Concerning the debate involving the admission of Syrian refugees. Supporters of admission cite several reasons, including assurances by the Obama administration that an effective “vetting” process will be implemented to identify possible security risks.
I recently ended a 30-year career at a state law enforcement agency. My responsibilities included managing organic crime-related data and intelligence systems, as well as supervising access to other agency (i.e., local, state and federal) systems. To be effective, it is reasonable to assume that any “vetting” will have to include a labor-intensive investigatory interview process. This process will invariably have to access data systems originating both within and outside the U.S. Because of the subjects involved, who presumably were born and raised in Syria, the use of the latter will be particularly critical.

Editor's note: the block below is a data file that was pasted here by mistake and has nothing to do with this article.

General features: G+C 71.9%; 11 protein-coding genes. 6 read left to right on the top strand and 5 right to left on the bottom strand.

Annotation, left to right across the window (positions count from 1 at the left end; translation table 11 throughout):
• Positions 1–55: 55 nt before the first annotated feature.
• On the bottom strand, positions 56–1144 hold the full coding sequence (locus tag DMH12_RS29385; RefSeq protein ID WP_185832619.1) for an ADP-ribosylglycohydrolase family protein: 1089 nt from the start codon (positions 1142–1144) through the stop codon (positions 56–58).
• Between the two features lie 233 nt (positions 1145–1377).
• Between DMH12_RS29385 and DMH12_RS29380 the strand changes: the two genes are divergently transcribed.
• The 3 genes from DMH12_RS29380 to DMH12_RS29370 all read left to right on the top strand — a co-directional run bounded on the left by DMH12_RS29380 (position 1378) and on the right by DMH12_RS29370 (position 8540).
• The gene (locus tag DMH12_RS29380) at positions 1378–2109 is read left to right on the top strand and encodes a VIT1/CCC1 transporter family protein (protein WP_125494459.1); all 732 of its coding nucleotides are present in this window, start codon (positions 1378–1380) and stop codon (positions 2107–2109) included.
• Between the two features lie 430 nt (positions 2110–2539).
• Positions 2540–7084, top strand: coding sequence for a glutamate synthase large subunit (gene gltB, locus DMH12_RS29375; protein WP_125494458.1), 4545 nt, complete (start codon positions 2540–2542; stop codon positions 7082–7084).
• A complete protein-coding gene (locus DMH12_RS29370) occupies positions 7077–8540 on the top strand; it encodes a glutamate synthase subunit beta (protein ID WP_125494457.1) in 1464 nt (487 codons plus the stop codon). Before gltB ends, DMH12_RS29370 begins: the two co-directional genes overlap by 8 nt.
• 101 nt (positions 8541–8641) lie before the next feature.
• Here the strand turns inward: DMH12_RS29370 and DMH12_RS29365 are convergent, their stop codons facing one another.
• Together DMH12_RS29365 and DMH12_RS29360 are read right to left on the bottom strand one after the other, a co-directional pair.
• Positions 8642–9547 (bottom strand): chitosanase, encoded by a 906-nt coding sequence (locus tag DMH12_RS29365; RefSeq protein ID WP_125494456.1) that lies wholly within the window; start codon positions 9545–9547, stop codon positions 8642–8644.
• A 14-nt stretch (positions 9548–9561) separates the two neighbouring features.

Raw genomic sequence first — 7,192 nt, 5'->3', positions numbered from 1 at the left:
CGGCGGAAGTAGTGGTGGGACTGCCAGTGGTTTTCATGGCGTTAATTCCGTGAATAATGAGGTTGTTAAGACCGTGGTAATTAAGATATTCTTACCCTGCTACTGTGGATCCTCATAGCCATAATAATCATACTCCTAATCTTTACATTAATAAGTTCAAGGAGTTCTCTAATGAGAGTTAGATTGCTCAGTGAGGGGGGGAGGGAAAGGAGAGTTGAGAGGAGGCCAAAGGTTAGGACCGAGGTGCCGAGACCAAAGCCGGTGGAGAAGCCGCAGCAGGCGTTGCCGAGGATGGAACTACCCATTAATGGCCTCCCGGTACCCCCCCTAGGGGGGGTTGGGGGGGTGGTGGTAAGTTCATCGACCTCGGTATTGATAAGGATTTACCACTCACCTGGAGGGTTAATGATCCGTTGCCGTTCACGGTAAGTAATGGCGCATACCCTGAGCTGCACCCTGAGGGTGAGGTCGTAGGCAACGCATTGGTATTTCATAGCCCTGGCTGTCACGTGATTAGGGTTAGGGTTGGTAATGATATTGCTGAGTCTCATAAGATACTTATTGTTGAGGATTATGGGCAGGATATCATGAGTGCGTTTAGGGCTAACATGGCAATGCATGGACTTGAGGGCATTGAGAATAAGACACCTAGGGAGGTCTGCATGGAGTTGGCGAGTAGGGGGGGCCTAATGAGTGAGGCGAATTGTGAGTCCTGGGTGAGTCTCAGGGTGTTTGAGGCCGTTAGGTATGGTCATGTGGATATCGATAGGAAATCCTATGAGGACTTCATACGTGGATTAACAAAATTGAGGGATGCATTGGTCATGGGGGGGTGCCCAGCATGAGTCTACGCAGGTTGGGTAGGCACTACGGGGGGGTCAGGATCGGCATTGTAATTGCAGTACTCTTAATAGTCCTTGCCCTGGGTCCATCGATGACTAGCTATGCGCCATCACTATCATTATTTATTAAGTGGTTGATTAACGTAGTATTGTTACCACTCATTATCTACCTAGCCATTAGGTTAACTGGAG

Collecting, validating and maintaining crime-related data is a challenge even for U.S. and European-based international law enforcement agencies who are viewed as having special expertise in this area. However, is it remotely reasonable for us to expect that background information originating from Syria — even if it was collected, which is doubtful — is reliable? Remember, we are talking about Syria, a devastated, war-torn country, previously ruled by father-and-son dictators.
Randy Poole, Boise